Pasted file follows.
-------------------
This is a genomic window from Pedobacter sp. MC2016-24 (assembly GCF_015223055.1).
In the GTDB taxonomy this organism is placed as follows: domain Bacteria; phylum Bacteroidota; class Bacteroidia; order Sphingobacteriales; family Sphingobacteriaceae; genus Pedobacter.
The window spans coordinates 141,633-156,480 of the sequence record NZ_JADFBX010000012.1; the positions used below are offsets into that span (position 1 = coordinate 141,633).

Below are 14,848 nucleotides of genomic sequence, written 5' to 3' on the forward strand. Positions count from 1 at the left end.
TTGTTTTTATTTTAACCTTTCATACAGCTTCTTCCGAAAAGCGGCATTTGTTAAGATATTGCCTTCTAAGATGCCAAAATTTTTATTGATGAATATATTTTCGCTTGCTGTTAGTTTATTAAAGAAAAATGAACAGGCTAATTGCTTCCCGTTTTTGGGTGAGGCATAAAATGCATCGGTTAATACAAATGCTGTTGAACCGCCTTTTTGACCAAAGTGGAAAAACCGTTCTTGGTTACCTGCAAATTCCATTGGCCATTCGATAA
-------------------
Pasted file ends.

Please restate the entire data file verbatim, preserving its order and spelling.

This is a genomic window from Pedobacter sp. MC2016-24 (assembly GCF_015223055.1).
In the GTDB taxonomy this organism is placed as follows: domain Bacteria; phylum Bacteroidota; class Bacteroidia; order Sphingobacteriales; family Sphingobacteriaceae; genus Pedobacter.
The window spans coordinates 141,633-156,480 of the sequence record NZ_JADFBX010000012.1; the positions used below are offsets into that span (position 1 = coordinate 141,633).

Below are 14,848 nucleotides of genomic sequence, written 5' to 3' on the forward strand. Positions count from 1 at the left end.
TTGTTTTTATTTTAACCTTTCATACAGCTTCTTCCGAAAAGCGGCATTTGTTAAGATATTGCCTTCTAAGATGCCAAAATTTTTATTGATGAATATATTTTCGCTTGCTGTTAGTTTATTAAAGAAAAATGAACAGGCTAATTGCTTCCCGTTTTTGGGTGAGGCATAAAATGCATCGGTTAATACAAATGCTGTTGAACCGCCTTTTTGACCAAAGTGGAAAAACCGTTCTTGGTTACCTGCAAATTCCATTGGCCATTCGATAA